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No slowing down near century mark

By NANCY MORGAN
Published March 1, 2007


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Roger Gentilhomme of Dunedin wishes he could explain his longevity and outstanding quality of life. If anything, said the 97-year-old, he would have to credit his late wife Florence's gourmet cooking.

Beyond that, Gentilhomme said, he tries to take care of himself, eat properly and especially keep as active as possible.

"I'm still driving, living on my own and feel fine," Gentilhomme said. "I feel fortunate. I get up around 7:15 each morning and don't get to bed before midnight. I play tennis about every day in Dunedin, go dancing every couple of weeks, ride my bike to the fitness center three to four times a week, play cards and bowl. I've outlived my arthritis and hay fever."

In December, Gentilhomme earned his fifth trip to a Senior Olympics after winning gold in tennis, bowling and shuffleboard in the Florida Senior Games. The national event starts June 22 in Louisville, Ky.

"It's getting harder and harder to find opponents in my age group, so I often have to play against younger players," Gentilhomme said. "That's okay, though, I just enjoy playing."

Gentilhomme hits with spin and said he has better control when he's at the net. Though he may not be as quick as he used to be in getting to the net, that's where he tries to be.

For more than 40 years, Gentilhomme worked in the textile industry in New England. Having attended the University of Massachusetts in 1933 to study the textile industry, Gentilhomme worked as an assistant designer, a textile inspector and oversaw the operation mills in the New England area.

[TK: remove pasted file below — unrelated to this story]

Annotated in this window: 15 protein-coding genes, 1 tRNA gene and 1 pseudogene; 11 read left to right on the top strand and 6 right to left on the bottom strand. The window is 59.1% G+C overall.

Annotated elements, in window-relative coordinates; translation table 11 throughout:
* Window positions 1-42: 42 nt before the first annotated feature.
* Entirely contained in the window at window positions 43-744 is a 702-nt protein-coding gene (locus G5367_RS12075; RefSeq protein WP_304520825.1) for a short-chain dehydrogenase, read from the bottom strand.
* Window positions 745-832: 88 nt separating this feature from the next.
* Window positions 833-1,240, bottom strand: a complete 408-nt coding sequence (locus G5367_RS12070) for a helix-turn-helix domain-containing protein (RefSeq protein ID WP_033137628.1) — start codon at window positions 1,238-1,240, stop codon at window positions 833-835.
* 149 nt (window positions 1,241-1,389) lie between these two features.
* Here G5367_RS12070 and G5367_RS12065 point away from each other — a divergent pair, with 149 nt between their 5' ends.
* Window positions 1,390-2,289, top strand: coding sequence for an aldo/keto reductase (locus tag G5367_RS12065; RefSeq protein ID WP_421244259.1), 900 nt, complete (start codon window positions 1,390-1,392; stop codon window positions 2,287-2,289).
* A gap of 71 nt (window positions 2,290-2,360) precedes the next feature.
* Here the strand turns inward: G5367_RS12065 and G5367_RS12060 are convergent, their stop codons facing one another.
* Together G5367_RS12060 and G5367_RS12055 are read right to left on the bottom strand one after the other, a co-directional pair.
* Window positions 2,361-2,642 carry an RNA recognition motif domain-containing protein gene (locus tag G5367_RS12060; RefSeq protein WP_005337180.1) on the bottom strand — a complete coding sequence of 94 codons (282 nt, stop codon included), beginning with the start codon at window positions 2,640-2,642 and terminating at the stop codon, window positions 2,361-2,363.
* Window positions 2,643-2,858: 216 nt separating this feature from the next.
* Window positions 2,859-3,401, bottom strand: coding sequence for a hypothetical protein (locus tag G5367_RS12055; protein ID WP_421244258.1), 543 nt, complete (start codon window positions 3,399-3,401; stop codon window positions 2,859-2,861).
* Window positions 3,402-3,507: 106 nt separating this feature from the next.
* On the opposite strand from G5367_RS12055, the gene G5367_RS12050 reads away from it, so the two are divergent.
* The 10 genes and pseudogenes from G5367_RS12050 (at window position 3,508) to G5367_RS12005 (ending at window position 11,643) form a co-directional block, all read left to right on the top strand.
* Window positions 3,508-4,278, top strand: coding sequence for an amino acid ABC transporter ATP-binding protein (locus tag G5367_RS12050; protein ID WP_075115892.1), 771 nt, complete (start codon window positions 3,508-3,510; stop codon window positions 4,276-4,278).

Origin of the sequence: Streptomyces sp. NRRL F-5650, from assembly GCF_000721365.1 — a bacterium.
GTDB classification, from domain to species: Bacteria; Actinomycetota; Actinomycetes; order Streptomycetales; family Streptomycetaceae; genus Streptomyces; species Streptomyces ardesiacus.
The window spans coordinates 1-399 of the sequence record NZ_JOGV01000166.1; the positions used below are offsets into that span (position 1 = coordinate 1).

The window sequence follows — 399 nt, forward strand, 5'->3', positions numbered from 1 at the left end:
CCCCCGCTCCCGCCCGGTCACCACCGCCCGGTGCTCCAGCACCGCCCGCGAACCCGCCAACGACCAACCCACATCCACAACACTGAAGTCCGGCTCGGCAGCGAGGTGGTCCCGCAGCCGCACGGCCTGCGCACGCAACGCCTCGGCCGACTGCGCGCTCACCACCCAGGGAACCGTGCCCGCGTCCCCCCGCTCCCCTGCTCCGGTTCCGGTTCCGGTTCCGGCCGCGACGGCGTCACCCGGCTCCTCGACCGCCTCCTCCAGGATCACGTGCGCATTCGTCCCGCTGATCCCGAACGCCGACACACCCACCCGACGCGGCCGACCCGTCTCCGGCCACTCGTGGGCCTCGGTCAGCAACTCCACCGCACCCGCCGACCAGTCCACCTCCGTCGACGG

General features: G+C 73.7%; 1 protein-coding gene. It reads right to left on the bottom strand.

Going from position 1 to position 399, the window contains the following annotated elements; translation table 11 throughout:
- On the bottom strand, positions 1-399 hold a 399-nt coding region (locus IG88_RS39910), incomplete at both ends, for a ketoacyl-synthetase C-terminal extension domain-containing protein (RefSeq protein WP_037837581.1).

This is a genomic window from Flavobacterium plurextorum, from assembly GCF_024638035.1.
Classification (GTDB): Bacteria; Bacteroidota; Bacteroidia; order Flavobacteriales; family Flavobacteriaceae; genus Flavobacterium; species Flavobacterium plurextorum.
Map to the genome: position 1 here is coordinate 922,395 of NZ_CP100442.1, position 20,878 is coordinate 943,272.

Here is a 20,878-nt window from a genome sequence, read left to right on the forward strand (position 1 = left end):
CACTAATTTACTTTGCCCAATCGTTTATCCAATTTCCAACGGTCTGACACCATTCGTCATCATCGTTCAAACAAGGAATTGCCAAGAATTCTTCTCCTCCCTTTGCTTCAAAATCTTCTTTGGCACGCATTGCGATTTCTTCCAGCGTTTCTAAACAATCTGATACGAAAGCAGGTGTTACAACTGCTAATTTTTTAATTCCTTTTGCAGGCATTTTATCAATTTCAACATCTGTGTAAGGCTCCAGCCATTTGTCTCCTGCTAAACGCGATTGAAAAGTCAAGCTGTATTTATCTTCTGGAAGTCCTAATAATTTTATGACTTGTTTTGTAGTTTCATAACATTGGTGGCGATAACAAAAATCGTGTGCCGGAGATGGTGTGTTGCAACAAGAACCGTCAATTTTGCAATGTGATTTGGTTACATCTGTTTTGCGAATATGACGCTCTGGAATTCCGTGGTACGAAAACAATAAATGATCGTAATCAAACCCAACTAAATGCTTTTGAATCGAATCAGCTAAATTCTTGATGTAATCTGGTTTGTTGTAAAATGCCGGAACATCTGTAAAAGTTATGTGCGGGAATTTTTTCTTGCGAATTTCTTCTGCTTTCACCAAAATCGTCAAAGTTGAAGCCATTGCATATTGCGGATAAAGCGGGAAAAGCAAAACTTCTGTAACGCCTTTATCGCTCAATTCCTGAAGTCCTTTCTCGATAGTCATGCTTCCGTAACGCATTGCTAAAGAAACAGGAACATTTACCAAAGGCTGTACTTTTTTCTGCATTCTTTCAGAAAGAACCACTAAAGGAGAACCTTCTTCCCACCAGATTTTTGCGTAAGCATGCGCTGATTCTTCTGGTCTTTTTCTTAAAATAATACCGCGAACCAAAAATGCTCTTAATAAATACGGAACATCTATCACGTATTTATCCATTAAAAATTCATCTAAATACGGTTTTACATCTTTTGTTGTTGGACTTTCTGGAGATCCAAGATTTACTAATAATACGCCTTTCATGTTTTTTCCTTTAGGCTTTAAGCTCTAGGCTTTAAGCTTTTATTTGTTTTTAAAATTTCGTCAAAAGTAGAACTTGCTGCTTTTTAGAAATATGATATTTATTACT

Tennis didn't come on Gentilhomme's radar until after he retired from the industry in 1975 at the age of 65. Once he began to play, Gentilhomme was hooked.

In 1994, his daughter first shared information about Pinellas County's Good Life Games' multi-sport competition and the opportunity to advance to the Florida Senior Games and possibly the National Senior Games. The next year, Gentilhomme advanced to his first Senior Olympics.

"I enjoy the competition, although the players change," Gentilhomme said. "They grow old, die, get aches and pains or lose interest. My kids keep after me to keep going, so that's what I'm trying to do."

Gentilhomme has become a celebrity of sorts and has been interviewed on a local radio station and the subject of various articles in magazines and newspapers. This month in Palm Beach, Gentilhomme is being honored by the UMass Dartmouth chancellor and UMass president. Also this month, he will receive a special award during one of the Phillies spring training games.

Next month, Gentilhomme travels to Tallahassee to receive the Florida Male Athlete of the Year award.

"I wish I could give a secret recipe for living long and living well because a lot of people ask me," Gentilhomme said. "All I know is I feel good and I always try to take care of myself. Besides that, I just keep busy."